This is yet another reason why extremely high functioning individuals who have a mental illness do not reveal it for DECADES. If no one knows they have bipolar or even schizophrenia, well, they're "OK to be with." Often if the illness is revealed (after years of secrecy) an individual will lose friends or be observed differently, even thought he/she is exactly the same individual and has never exhibited “crazy” behavior in front of these same individuals. After the point of revelation a switch is flipped and one is no longer trusted to be a good friend, a co-worker, or even an employee. (Review the story of Elyn Saks.)

Would you doubt a cancer patient who is upset over the loss of a limb, or a loss of libido due to chemotherapy? He is upset. Of course, you accept he is upset as he is a human being with cancer. Somehow as usual, individuals with mental illness aren't "regular" human beings. All "real" illnesses count. I suppose neurology isn't much of a science at all is it?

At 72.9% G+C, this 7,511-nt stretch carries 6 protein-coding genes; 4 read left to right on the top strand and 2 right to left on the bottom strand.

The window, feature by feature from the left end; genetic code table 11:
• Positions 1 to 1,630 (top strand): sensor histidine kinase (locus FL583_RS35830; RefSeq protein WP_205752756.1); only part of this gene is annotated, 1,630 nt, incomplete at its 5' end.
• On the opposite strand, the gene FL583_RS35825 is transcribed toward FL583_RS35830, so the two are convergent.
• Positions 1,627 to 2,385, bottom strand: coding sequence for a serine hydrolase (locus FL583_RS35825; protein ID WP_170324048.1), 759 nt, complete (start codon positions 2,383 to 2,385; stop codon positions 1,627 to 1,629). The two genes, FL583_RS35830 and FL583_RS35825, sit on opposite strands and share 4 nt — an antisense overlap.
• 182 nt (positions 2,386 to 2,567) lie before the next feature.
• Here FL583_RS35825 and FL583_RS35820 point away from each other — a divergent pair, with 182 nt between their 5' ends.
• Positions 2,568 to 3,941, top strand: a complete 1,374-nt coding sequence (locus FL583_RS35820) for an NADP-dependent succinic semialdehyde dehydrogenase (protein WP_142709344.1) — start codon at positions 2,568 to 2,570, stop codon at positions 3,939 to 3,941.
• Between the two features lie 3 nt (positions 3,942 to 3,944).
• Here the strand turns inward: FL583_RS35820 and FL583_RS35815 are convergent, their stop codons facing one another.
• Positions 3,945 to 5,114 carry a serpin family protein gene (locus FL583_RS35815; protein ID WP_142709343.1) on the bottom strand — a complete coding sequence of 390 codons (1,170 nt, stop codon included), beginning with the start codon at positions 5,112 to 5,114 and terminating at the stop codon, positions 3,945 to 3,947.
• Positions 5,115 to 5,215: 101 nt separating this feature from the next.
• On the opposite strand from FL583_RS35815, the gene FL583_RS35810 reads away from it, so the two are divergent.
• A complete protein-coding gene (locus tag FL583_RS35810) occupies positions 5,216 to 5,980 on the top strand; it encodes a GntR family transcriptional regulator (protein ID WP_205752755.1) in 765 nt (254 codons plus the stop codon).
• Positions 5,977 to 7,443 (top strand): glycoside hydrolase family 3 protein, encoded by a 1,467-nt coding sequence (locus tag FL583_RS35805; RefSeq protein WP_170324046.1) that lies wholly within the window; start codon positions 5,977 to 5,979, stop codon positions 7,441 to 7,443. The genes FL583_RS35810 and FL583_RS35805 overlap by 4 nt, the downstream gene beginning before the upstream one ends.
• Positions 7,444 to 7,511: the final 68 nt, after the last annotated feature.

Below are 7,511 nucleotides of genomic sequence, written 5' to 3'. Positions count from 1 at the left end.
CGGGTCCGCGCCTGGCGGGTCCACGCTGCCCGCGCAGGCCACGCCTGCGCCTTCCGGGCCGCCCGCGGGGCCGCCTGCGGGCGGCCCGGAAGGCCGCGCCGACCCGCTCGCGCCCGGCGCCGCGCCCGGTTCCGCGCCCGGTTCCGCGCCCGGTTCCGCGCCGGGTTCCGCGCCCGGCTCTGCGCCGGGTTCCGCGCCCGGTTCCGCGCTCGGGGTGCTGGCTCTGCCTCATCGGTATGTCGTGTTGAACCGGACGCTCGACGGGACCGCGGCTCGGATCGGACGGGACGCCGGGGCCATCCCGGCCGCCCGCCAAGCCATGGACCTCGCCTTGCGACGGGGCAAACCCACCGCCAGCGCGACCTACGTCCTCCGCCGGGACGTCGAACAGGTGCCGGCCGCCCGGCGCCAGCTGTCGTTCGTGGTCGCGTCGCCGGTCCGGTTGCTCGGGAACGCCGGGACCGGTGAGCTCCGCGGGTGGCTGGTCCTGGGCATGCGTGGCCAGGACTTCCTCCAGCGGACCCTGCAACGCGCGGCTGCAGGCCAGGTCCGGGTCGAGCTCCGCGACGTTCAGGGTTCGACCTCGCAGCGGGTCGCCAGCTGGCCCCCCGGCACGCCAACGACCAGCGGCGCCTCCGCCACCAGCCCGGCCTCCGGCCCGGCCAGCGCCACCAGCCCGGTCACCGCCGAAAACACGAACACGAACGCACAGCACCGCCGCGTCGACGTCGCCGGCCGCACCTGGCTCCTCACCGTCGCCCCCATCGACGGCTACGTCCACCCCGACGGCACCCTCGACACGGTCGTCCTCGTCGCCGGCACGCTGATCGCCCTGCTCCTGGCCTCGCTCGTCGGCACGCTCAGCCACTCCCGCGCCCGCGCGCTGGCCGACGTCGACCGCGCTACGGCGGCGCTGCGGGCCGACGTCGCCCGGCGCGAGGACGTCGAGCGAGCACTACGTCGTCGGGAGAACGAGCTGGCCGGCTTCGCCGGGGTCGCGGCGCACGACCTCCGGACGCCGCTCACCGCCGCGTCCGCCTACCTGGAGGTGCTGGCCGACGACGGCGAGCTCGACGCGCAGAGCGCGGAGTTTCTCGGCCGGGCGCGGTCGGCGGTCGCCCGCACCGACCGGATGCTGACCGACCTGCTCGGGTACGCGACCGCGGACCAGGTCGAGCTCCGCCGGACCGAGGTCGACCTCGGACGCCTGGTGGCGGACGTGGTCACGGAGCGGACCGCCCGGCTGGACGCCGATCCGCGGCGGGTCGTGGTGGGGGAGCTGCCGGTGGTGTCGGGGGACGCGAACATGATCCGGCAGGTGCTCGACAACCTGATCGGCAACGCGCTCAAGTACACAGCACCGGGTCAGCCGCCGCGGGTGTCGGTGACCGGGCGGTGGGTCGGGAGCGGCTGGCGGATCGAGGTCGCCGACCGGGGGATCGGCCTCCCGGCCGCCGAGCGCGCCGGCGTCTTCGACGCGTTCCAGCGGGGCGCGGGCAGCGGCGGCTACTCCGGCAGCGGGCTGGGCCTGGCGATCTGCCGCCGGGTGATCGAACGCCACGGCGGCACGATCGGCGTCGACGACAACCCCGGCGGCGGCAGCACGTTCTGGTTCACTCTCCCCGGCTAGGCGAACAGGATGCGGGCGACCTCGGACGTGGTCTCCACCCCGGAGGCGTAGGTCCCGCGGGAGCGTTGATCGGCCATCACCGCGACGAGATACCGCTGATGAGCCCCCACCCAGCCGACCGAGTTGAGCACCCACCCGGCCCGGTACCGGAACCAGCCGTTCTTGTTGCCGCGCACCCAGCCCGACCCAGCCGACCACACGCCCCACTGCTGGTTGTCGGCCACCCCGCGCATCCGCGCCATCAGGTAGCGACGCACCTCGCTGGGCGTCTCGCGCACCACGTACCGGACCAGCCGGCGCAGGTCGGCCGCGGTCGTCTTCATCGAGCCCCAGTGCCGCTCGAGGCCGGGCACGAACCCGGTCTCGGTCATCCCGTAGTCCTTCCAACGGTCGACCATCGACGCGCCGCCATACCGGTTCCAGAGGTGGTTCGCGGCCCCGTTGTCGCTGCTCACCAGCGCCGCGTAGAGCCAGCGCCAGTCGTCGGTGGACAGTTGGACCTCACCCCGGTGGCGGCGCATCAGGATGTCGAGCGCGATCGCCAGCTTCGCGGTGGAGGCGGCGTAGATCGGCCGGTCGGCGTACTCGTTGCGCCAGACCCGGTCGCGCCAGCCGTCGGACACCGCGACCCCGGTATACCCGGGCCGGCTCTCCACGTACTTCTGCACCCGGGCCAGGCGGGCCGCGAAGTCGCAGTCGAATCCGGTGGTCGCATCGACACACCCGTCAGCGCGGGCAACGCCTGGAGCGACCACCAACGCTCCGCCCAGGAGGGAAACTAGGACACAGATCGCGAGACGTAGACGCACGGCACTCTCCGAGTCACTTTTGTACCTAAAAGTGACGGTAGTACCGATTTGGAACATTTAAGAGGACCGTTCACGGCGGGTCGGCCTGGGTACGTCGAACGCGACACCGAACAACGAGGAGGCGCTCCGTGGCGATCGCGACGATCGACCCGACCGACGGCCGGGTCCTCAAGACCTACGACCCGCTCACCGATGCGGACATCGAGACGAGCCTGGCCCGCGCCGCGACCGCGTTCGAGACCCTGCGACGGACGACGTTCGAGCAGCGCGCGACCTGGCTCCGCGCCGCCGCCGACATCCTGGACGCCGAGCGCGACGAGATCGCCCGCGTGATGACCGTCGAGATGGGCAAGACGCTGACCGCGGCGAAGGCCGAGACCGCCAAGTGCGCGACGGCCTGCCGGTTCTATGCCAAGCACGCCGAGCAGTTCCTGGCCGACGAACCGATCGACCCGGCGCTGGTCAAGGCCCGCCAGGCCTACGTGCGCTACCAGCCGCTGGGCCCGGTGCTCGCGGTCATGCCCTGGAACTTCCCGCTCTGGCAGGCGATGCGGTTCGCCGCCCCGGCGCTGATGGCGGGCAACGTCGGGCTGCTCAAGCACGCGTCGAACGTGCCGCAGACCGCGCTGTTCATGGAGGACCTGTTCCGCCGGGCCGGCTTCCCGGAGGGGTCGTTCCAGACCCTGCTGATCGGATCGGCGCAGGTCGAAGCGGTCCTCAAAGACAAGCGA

*facepalm*

I have had breast cancer, and though the experience is horrible, I have dealt with it better than the misery of depression and DP/DR and anxiety; I would have a far better attitude towards it WITH A HEALTHY BRAIN.

PERSONAL EXAMPLES:
A few years ago I was foolishly charmed by a man who bowled me over with his affections -- and note I mention I was a FOOL, I'll cop to that, and I am also entitled to being a fool, even though I have a brain disorder. I was needy, I wanted his attention (quite a common situation). Initially it felt wonderful. But he was also abusive at times and quite ignorant about my illness despite having read this site, and despite the fact that his own child has a mental illness -- that is truly sad. He would “forget” I had my own issues as “I looked so normal.” I couldn’t win for losing.